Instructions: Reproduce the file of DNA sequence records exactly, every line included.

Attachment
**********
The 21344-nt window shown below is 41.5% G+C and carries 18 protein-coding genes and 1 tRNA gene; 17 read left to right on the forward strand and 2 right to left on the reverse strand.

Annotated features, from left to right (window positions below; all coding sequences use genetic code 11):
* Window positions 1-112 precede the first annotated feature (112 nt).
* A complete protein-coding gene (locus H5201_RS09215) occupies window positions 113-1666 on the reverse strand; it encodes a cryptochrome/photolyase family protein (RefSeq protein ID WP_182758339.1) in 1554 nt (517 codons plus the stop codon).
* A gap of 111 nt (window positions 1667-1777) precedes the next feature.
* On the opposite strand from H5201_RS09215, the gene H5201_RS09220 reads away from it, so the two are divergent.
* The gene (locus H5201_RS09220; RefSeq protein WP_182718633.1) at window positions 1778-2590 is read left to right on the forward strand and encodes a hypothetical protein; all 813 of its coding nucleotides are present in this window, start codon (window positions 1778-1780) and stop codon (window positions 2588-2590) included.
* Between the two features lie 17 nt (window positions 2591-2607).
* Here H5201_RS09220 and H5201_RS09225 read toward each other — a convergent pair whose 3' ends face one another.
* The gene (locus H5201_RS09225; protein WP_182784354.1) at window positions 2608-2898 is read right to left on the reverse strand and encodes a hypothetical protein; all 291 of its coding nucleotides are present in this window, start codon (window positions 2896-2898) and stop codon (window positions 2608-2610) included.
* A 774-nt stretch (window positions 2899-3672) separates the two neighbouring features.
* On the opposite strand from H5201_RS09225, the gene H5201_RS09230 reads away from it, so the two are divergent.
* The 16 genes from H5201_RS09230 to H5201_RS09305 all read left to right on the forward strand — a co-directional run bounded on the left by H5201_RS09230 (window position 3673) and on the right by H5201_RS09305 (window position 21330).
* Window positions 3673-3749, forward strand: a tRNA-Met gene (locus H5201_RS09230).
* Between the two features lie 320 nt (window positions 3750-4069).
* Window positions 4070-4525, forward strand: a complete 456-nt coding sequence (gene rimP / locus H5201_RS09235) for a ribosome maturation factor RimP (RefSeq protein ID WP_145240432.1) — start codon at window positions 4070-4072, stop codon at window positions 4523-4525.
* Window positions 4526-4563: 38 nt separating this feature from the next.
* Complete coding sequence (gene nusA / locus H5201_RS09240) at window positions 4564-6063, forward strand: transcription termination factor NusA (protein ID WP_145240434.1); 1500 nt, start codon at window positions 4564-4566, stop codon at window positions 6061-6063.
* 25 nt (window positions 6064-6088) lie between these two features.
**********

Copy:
The 21344-nt window shown below is 41.5% G+C and carries 18 protein-coding genes and 1 tRNA gene; 17 read left to right on the forward strand and 2 right to left on the reverse strand.

Annotated features, from left to right (window positions below; all coding sequences use genetic code 11):
* Window positions 1-112 precede the first annotated feature (112 nt).
* A complete protein-coding gene (locus H5201_RS09215) occupies window positions 113-1666 on the reverse strand; it encodes a cryptochrome/photolyase family protein (RefSeq protein ID WP_182758339.1) in 1554 nt (517 codons plus the stop codon).
* A gap of 111 nt (window positions 1667-1777) precedes the next feature.
* On the opposite strand from H5201_RS09215, the gene H5201_RS09220 reads away from it, so the two are divergent.
* The gene (locus H5201_RS09220; RefSeq protein WP_182718633.1) at window positions 1778-2590 is read left to right on the forward strand and encodes a hypothetical protein; all 813 of its coding nucleotides are present in this window, start codon (window positions 1778-1780) and stop codon (window positions 2588-2590) included.
* Between the two features lie 17 nt (window positions 2591-2607).
* Here H5201_RS09220 and H5201_RS09225 read toward each other — a convergent pair whose 3' ends face one another.
* The gene (locus H5201_RS09225; protein WP_182784354.1) at window positions 2608-2898 is read right to left on the reverse strand and encodes a hypothetical protein; all 291 of its coding nucleotides are present in this window, start codon (window positions 2896-2898) and stop codon (window positions 2608-2610) included.
* A 774-nt stretch (window positions 2899-3672) separates the two neighbouring features.
* On the opposite strand from H5201_RS09225, the gene H5201_RS09230 reads away from it, so the two are divergent.
* The 16 genes from H5201_RS09230 to H5201_RS09305 all read left to right on the forward strand — a co-directional run bounded on the left by H5201_RS09230 (window position 3673) and on the right by H5201_RS09305 (window position 21330).
* Window positions 3673-3749, forward strand: a tRNA-Met gene (locus H5201_RS09230).
* Between the two features lie 320 nt (window positions 3750-4069).
* Window positions 4070-4525, forward strand: a complete 456-nt coding sequence (gene rimP / locus H5201_RS09235) for a ribosome maturation factor RimP (RefSeq protein ID WP_145240432.1) — start codon at window positions 4070-4072, stop codon at window positions 4523-4525.
* Window positions 4526-4563: 38 nt separating this feature from the next.
* Complete coding sequence (gene nusA / locus H5201_RS09240) at window positions 4564-6063, forward strand: transcription termination factor NusA (protein ID WP_145240434.1); 1500 nt, start codon at window positions 4564-4566, stop codon at window positions 6061-6063.
* 25 nt (window positions 6064-6088) lie between these two features.